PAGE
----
Wednesday, 9 May 2012

Ceisteanna (188)

Robert Troy


192 Deputy Robert Troy asked the Minister for Health if he will examine the length of the current waiting lists that persons are being subjected to in the public health system; his plans to deal with this problem in view of the fact that he has abolished the National Treatment Purchase Fund; and if he will make a statement on the matter. [23192/12]

Amharc ar fhreagra

Freagraí scríofa (Ceist ar Minister for Health)

The development of the Unit is a key part of my plans to radically reform the health system in Ireland. In 2011 I identified two key priorities for the SDU, namely addressing trolley waiting times and reducing the maximum waiting time for elective surgery. I am happy to say that the SDU has delivered improvements on both objectives.

At that time I instructed all hospitals to ensure that they had no patients waiting more than 12 months for inpatient or day case treatment by the end of 2011. All except 2 hospitals achieved this target for their patients. In order to achieve this, the NTPF supported the treatment of 1,159 cases in the later half of the year. Over 60% of these cases were supported within public hospitals.

This year I have set a target that, by year end, no adult will be waiting longer than 9 months and no child longer than 20 weeks for in-patient or day case treatment. Also no person should be waiting longer than 13 weeks for a routine GI endoscopy. Currently the NTPF/SDU is intensely engaged with public hospitals supporting their planning processes that will underpin the delivery of these targets.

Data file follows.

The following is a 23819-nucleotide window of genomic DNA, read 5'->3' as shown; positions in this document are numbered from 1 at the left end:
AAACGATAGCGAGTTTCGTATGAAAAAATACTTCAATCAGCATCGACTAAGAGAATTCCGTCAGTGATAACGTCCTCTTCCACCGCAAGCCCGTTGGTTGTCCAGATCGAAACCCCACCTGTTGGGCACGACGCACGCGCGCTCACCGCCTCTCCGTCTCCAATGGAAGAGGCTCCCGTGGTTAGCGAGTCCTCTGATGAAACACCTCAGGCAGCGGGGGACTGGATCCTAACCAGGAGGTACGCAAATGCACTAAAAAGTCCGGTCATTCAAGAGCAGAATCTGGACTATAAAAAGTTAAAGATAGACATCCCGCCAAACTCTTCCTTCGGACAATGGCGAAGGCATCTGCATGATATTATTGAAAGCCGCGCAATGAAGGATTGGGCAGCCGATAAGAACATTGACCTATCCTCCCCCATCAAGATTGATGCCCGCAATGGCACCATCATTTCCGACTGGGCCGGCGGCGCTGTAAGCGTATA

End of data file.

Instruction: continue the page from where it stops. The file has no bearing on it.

The NTPF has not been abolished. In July 2011 I announced changes to the remit of the NTPF — namely its role would be changed to support the mission of the SDU. The NTPF is now fully aligned with the SDU and is targeting waiting lists strategically and incentivising hospitals to manage their waiting times proactively. The NTPF capability is a core part of the SDU's performance improvement role in holding public hospitals to account.

There are a number of initiatives which will contribute to the overall improvement of hospital services in Ireland. The organisation of hospital services nationally, regionally and locally will be informed by the HSE's Clinical Programmes, which have been developed and implemented by the HSE, and by the work on the framework for the development of smaller hospitals. These inter-related programmes aim to improve service quality, effectiveness and patient access and to ensure that patient care is provided in the service setting most appropriate to individuals' needs.

The introduction of hospital groups will provide further opportunities for inter site cooperation. Smaller hospitals can assist larger hospitals in the group by taking on more elective work.

I can assure the Deputy that I am keenly aware of the length of the waiting lists and the continued reduction of these waiting lists is a key priority for me and my Department.